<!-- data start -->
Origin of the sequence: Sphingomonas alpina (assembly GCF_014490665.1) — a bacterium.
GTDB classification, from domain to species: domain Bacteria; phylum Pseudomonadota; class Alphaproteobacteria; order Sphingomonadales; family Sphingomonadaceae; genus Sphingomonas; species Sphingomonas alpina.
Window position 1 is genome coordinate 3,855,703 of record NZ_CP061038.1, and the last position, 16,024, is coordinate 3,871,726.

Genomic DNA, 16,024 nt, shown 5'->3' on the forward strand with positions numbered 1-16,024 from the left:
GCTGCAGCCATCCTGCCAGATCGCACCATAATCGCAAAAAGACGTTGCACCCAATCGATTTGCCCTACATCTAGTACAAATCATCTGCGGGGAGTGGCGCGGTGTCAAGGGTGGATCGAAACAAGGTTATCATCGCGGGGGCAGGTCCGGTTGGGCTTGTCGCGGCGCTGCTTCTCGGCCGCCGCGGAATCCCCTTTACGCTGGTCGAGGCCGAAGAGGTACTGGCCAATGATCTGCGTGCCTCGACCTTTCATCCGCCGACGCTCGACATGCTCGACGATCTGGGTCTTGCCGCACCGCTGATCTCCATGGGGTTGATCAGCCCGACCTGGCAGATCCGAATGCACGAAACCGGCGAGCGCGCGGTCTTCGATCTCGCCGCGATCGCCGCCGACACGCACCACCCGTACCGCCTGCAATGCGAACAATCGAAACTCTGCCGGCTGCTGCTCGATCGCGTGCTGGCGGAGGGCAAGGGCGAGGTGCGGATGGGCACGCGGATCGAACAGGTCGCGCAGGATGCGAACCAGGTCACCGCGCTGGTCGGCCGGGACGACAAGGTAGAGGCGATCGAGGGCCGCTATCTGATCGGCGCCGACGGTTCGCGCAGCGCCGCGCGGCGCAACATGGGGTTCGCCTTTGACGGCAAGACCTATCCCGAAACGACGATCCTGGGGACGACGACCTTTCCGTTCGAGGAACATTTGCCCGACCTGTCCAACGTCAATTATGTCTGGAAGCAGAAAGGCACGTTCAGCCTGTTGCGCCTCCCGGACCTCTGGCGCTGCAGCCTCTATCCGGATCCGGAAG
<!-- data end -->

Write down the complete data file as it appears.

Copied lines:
Origin of the sequence: Sphingomonas alpina (assembly GCF_014490665.1) — a bacterium.
GTDB classification, from domain to species: domain Bacteria; phylum Pseudomonadota; class Alphaproteobacteria; order Sphingomonadales; family Sphingomonadaceae; genus Sphingomonas; species Sphingomonas alpina.
Window position 1 is genome coordinate 3,855,703 of record NZ_CP061038.1, and the last position, 16,024, is coordinate 3,871,726.

Genomic DNA, 16,024 nt, shown 5'->3' on the forward strand with positions numbered 1-16,024 from the left:
GCTGCAGCCATCCTGCCAGATCGCACCATAATCGCAAAAAGACGTTGCACCCAATCGATTTGCCCTACATCTAGTACAAATCATCTGCGGGGAGTGGCGCGGTGTCAAGGGTGGATCGAAACAAGGTTATCATCGCGGGGGCAGGTCCGGTTGGGCTTGTCGCGGCGCTGCTTCTCGGCCGCCGCGGAATCCCCTTTACGCTGGTCGAGGCCGAAGAGGTACTGGCCAATGATCTGCGTGCCTCGACCTTTCATCCGCCGACGCTCGACATGCTCGACGATCTGGGTCTTGCCGCACCGCTGATCTCCATGGGGTTGATCAGCCCGACCTGGCAGATCCGAATGCACGAAACCGGCGAGCGCGCGGTCTTCGATCTCGCCGCGATCGCCGCCGACACGCACCACCCGTACCGCCTGCAATGCGAACAATCGAAACTCTGCCGGCTGCTGCTCGATCGCGTGCTGGCGGAGGGCAAGGGCGAGGTGCGGATGGGCACGCGGATCGAACAGGTCGCGCAGGATGCGAACCAGGTCACCGCGCTGGTCGGCCGGGACGACAAGGTAGAGGCGATCGAGGGCCGCTATCTGATCGGCGCCGACGGTTCGCGCAGCGCCGCGCGGCGCAACATGGGGTTCGCCTTTGACGGCAAGACCTATCCCGAAACGACGATCCTGGGGACGACGACCTTTCCGTTCGAGGAACATTTGCCCGACCTGTCCAACGTCAATTATGTCTGGAAGCAGAAAGGCACGTTCAGCCTGTTGCGCCTCCCGGACCTCTGGCGCTGCAGCCTCTATCCGGATCCGGAAG